Sheila Meiring Fugard

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Sheila Meiring Fugard (born 1932) was born in England, moving to South Africa. She is a writer of short stories and plays and the wife of South African playwright Athol Fugard.

Personal history[edit]

Born in Birmingham, England in 1932, Sheila Meiring moved with her parents to South Africa, in 1940, when she was eight years old. She went to the University of Cape Town, where she wrote short stories and studied theatre.

She met playwright Athol Fugard when she acted in one of his plays. In September 1956, she married Fugard and adopted his surname.[1]

In 1972, when she was 40 years old, Sheila Fugard published her first novel, The Castaways, which won the Olive Schreiner Prize. Subsequently, she published other novels, including Rite of Passage, in 1976, and A Revolutionary Woman, in 1983.

A Revolutionary Woman, her best-known novel, takes place in the 1920s in the Karoo district of South Africa and tells the story of a female disciple of Mahatma Gandhi who gets entangled in a rape case between a young colored boy and a young retarded Boer girl.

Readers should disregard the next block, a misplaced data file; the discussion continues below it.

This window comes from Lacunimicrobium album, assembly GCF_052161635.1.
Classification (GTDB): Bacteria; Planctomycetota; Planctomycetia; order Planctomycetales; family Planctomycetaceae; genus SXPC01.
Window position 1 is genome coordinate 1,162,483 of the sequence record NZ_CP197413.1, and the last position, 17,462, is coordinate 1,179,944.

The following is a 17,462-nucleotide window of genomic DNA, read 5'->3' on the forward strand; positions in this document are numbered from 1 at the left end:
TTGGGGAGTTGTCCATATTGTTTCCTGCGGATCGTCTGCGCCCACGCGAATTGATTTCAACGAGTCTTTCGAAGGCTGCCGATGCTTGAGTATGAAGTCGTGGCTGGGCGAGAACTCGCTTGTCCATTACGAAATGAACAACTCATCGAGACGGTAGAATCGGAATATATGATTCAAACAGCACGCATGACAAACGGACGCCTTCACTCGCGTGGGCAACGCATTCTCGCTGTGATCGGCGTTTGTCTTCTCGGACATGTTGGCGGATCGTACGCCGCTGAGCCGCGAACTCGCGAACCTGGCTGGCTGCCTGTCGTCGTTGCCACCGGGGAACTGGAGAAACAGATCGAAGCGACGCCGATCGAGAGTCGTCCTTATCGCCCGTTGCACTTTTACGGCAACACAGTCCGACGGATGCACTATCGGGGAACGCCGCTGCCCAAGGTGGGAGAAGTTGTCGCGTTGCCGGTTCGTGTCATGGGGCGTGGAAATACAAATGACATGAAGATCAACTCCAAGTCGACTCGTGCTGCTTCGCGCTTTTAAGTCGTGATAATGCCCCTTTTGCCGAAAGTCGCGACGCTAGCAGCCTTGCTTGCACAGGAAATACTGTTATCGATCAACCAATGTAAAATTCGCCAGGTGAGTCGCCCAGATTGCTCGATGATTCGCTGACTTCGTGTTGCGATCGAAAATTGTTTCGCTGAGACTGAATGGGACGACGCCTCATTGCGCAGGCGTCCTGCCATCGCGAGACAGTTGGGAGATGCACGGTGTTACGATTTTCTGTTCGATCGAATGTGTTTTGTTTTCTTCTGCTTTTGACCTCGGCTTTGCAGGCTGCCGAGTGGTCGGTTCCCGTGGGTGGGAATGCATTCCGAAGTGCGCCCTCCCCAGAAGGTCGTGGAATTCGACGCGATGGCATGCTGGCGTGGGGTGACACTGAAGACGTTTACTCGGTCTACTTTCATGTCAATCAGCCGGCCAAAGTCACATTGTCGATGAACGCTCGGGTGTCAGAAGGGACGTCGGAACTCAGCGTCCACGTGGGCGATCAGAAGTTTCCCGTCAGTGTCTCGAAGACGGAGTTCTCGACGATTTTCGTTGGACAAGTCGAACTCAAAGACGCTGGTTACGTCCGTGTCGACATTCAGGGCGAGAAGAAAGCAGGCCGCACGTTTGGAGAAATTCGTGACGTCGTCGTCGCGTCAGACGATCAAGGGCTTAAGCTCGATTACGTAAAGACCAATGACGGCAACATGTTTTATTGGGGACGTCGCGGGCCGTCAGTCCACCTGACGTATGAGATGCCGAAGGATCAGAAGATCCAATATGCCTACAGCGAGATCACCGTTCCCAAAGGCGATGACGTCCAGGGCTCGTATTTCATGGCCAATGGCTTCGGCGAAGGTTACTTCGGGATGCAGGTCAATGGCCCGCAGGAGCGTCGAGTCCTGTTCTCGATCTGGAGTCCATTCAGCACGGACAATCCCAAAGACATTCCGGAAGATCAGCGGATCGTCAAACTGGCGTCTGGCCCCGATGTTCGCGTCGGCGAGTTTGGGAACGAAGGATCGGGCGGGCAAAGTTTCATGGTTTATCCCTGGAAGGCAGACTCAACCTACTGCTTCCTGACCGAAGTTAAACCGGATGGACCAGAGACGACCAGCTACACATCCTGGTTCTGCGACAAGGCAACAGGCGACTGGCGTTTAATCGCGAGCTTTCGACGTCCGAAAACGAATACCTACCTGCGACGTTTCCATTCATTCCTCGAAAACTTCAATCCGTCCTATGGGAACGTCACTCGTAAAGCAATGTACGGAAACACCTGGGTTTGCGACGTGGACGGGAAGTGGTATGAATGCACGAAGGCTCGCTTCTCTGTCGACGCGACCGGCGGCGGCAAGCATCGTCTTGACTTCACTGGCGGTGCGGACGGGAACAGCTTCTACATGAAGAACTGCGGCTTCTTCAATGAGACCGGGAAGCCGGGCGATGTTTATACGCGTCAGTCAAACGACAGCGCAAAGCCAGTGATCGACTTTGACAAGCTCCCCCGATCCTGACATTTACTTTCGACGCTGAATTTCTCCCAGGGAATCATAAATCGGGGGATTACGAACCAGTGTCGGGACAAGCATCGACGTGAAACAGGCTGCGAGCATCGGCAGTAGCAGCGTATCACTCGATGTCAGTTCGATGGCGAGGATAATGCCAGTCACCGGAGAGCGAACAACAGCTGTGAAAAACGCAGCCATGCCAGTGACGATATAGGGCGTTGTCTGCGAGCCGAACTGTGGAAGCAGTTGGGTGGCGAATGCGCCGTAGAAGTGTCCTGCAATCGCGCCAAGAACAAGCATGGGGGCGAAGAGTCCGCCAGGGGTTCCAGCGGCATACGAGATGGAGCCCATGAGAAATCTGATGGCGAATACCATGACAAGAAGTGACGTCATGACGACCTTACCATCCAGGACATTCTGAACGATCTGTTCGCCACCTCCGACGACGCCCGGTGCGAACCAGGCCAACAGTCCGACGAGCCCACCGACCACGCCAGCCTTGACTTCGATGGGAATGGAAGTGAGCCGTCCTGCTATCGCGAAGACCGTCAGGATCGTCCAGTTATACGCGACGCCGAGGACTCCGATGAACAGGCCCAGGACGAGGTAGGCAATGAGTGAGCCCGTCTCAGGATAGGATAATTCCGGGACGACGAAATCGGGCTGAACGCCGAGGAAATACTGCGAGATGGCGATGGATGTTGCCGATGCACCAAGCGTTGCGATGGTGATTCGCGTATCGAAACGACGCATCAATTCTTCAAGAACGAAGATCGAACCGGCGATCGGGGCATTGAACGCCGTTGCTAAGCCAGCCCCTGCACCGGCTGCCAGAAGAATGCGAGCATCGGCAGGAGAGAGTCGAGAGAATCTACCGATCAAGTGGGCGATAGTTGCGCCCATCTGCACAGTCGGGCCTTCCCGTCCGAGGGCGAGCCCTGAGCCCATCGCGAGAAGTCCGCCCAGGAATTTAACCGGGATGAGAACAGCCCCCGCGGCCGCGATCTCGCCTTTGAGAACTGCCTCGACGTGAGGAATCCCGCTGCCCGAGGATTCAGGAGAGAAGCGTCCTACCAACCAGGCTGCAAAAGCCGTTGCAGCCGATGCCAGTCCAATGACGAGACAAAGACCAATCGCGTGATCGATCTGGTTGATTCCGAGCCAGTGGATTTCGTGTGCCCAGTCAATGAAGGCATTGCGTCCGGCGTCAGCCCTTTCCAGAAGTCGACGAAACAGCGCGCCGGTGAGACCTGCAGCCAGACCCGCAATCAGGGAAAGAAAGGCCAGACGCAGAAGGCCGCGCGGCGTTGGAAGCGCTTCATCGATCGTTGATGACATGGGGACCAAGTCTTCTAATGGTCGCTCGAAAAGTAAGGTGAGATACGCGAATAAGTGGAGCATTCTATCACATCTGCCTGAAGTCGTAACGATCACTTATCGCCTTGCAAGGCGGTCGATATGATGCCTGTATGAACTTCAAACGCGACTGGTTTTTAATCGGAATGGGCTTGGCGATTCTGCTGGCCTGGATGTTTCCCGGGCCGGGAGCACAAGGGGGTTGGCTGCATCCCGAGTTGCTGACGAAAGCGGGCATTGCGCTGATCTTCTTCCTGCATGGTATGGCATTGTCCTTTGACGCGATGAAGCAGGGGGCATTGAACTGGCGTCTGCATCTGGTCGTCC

Rite of Passage concerns a doctor and a young boy traumatized by a tribal circumcision ceremony.

Fugard has also published collected poems, including Threshold, in 1975, and Mystic Things, in 1981.

Athol Fugard acted in the BBC adaptation of her novel The Castaways. Their daughter, Lisa Fugard, who has acted in some of her father's plays, such as My Children! My Africa!, has also written a novel.

Bibliography[edit]

Novels
Poetry
Biography

Notes[edit]

  1. ^ Craig McLuckie (Okanagan College) (2003-10-08). "Athol Fugard (1932–)". The Literary Encyclopedia. Retrieved 2008-09-29. 

External links[edit]